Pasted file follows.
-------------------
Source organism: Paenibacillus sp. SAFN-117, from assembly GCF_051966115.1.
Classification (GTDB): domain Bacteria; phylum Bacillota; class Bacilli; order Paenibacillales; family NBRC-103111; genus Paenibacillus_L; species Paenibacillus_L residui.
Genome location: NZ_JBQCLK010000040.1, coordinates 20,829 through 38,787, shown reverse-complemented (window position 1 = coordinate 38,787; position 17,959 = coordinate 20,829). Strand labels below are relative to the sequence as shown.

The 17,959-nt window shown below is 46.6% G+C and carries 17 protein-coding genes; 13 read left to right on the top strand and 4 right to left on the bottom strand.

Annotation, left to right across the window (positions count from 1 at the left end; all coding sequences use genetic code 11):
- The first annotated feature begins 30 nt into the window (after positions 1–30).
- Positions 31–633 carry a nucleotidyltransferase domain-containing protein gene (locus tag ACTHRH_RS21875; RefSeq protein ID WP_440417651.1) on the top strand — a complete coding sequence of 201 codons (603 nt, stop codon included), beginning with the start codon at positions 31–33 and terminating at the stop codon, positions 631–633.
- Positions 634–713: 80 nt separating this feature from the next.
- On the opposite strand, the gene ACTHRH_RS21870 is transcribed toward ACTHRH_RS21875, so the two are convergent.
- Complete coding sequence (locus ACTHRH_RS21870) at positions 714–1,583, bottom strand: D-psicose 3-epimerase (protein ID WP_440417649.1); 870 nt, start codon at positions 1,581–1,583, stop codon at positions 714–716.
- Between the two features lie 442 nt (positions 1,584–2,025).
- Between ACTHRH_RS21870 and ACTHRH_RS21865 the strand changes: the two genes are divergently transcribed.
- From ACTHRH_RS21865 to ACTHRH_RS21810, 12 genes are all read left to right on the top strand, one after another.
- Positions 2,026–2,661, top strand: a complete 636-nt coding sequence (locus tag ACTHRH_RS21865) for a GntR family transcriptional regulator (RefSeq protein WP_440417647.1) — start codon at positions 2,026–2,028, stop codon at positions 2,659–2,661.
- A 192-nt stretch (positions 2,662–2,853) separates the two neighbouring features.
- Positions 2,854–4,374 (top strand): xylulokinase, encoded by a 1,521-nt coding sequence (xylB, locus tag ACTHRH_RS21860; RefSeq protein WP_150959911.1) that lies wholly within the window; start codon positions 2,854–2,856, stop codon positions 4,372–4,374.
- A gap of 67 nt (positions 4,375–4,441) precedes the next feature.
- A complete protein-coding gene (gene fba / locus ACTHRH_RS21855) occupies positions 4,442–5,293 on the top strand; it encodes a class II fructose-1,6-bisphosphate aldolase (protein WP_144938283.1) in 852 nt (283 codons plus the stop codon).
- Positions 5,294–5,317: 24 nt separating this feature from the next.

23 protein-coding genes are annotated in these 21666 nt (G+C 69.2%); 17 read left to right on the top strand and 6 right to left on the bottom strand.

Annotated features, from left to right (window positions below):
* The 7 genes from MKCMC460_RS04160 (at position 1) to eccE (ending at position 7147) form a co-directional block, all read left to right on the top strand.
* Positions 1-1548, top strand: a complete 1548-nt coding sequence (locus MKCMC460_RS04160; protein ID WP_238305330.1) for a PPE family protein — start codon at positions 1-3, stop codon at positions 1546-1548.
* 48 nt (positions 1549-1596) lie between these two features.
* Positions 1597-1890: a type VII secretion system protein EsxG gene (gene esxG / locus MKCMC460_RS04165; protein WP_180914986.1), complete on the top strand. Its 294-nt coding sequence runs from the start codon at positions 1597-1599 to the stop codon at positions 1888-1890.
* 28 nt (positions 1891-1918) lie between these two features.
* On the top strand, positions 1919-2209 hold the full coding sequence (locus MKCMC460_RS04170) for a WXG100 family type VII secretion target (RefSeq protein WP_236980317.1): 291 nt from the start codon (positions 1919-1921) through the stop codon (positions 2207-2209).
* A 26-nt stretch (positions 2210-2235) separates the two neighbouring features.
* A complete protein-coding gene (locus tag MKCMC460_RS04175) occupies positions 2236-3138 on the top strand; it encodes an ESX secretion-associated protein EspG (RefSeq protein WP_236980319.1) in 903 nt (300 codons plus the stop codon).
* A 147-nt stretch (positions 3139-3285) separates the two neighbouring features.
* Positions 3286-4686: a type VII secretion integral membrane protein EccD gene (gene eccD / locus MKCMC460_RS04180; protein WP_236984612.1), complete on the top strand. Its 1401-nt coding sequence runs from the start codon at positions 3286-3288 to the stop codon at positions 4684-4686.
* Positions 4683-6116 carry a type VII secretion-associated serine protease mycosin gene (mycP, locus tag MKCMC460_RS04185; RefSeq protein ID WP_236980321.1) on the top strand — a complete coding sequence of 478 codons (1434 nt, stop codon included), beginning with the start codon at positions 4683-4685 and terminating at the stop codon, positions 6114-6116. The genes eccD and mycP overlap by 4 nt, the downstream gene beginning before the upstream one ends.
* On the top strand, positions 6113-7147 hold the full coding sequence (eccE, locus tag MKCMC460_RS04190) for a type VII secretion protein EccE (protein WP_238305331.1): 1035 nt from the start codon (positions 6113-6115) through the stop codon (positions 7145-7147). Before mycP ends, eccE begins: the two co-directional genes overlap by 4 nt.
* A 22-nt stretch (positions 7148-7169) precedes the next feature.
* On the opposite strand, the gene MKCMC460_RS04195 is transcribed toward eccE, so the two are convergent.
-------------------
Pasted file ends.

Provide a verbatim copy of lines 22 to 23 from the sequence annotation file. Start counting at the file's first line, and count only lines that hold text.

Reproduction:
* The 7 genes from MKCMC460_RS04160 (at position 1) to eccE (ending at position 7147) form a co-directional block, all read left to right on the top strand.
* Positions 1-1548, top strand: a complete 1548-nt coding sequence (locus MKCMC460_RS04160; protein ID WP_238305330.1) for a PPE family protein — start codon at positions 1-3, stop codon at positions 1546-1548.